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Alcohol and Pregnancy

No alcohol in pregnancy is the safest choice

The 'No Alcohol During Pregnancy is the Safest Choice' campaign, originally launched in June 2012, is the first West Australian campaign to target alcohol use during pregnancy in the general population.

The campaign messages were based on findings from the Healthway and National Health Medical Research Council (NHMRC) funded research conducted by Edith Cowan University with pregnant women and women of childbearing age in Perth, which identified communication messages to increase women's intentions to abstain from alcohol during pregnancy. The key message of the campaign was based on the NHMRC recommendation that for women who are pregnant, or planning a pregnancy, not drinking alcohol is the safest option. 1

The campaign was a joint initiative of the Drug and Alcohol Office (DAO) and the Injury Control Council of WA (ICCWA).

Key message

No alcohol during pregnancy is the safest choice.

Target groups

Primary: Women of child-bearing age (25 to 39 years)
Secondary: General community aged 25 to 54 years.

Campaign objectives

To create and reinforce the beliefs that:

  • If you are pregnant you should reduce your alcohol intake, with abstinence as the primary goal. 2
  • Alcohol consumption is something that (most) pregnant women can control and that reduction or abstinence from alcohol will support the health of the pregnancy and baby. 3
  • No alcohol during pregnancy is the safest option.
  • Challenge the belief that 'a couple of drinks every now and then' are risk-free.
  • Potential risk to the fetus increases with the amount and frequency alcohol is consumed. There is even a risk of harm to the fetus even when a woman doesn't feel drunk.
  • Alcohol consumption is related to negative short-term and long-term effects for the pregnancy and fetus. 1

Evaluation

Post-campaign evaluation found that:

  • A high number of women correctly recalled the key messages of the campaign.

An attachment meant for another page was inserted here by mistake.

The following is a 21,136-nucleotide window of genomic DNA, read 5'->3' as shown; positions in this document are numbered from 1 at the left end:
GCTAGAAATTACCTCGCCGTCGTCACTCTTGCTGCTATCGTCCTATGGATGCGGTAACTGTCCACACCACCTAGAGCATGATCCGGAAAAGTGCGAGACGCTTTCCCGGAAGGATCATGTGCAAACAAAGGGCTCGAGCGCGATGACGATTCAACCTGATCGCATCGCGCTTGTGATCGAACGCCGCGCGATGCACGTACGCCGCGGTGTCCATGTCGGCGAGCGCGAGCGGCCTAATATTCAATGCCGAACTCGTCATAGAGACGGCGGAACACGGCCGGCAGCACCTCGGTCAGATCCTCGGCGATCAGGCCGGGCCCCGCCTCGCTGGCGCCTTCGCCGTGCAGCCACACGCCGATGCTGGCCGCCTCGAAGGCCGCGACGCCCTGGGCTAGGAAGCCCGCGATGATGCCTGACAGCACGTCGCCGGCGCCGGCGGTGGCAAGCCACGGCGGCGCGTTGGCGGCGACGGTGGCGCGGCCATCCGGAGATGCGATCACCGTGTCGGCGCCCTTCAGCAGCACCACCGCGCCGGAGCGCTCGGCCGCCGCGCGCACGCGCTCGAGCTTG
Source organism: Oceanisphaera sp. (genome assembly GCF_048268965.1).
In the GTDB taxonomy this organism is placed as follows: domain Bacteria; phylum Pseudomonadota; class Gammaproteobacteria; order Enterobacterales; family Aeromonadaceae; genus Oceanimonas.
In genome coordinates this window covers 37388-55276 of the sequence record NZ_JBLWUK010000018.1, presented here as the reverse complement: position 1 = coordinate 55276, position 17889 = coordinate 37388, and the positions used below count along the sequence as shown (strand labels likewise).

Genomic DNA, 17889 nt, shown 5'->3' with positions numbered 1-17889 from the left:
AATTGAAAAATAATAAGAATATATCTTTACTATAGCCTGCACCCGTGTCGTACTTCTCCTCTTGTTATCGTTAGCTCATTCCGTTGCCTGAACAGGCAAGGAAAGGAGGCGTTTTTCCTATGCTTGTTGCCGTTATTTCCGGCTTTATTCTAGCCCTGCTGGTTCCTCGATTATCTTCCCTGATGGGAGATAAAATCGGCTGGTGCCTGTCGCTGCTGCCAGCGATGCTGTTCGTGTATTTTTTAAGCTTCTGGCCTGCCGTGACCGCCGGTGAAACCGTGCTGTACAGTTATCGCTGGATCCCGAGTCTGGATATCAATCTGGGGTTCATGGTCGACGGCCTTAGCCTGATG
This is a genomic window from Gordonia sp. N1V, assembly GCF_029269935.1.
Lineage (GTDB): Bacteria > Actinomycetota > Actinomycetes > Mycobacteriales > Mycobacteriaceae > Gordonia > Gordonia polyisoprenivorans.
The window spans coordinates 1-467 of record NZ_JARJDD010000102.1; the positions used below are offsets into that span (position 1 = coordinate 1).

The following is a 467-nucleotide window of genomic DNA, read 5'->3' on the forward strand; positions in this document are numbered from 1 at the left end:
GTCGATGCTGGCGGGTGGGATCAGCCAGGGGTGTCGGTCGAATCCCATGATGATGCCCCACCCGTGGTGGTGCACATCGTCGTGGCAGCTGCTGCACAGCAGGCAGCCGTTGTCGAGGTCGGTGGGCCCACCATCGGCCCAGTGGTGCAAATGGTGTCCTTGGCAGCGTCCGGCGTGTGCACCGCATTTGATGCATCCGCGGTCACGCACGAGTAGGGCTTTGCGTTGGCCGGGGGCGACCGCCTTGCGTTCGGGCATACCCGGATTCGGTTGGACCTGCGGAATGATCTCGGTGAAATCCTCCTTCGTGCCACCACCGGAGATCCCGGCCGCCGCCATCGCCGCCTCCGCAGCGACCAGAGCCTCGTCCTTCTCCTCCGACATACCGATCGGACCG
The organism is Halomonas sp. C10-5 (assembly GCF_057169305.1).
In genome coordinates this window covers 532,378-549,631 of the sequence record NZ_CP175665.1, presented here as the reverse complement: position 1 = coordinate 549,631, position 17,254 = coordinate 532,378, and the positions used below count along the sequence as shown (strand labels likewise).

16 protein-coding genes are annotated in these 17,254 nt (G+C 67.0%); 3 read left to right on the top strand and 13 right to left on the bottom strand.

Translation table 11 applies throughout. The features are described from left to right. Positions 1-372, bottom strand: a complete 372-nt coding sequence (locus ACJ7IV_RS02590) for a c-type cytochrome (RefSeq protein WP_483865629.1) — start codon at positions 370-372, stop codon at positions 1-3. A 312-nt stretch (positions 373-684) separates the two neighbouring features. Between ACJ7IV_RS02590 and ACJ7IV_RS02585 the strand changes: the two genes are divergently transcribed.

• Approximately three out of four women who had seen the campaign felt that it made them consider the health effects of drinking alcohol whilst pregnant, and that it made them concerned about the effect that alcohol can have on an unborn child.
  • The majority of women reported that they would be extremely likely to stop drinking alcohol completely if they became pregnant in the future.
  • The majority of those who currently drink alcohol and intend to have a future pregnancy report that they would not drink alcohol at all if pregnant.
  • Approximately six in ten would stop drinking completely if trying to become pregnant in the future, whilst approximately three in ten would reduce their consumption instead.
  • Approximately half reported that they felt somewhat more confident that they could stop drinking alcohol completely if pregnant after seeing the campaign.

Resources

For further information, speak to your health professional or call the Alcohol and Drug Information Service. Resources can be ordered using this Order Form

Campaign Video 60 second Television Commercial

30 second Television Commercial

Related Information

Alcohol and Pregnancy

Alcohol can affect the growth of the baby in pregnancy. For women who are pregnant, breastfeeding, or planning a pregnancy, not drinking is the safest option.


Strong Spirit Strong Future

Strong Spirit Strong Mind promotes the uniqueness of Aboriginal culture as a central strength in guiding efforts to reduce alcohol and other drug-related harm.


References

1 National Health and Medical Research Council. (2009). Australian guidelines to reduce health risks from drinking alcohol: Commonwealth of Australia. Page 5. Available at http://www.nhmrc.gov.au/guidelines/publications/ds10

2 Peadon, E, Payne, J, Henley, N, D'Antoine, H, Bartu, A, O'Leary, C, Bower, C, & Elliott, EJ. (2010). Women's knowledge and attitudes regarding alcohol consumption in pregnancy: a national survey. BMC Public Health, 10, 510.

3 France, K. (2011) Creating Persuasive Messages to Promote Abstinence from Alcohol During Pregnancy. Theses: Doctorates and Masters. Paper 413. http://ro.ecu.edu.au/theses/413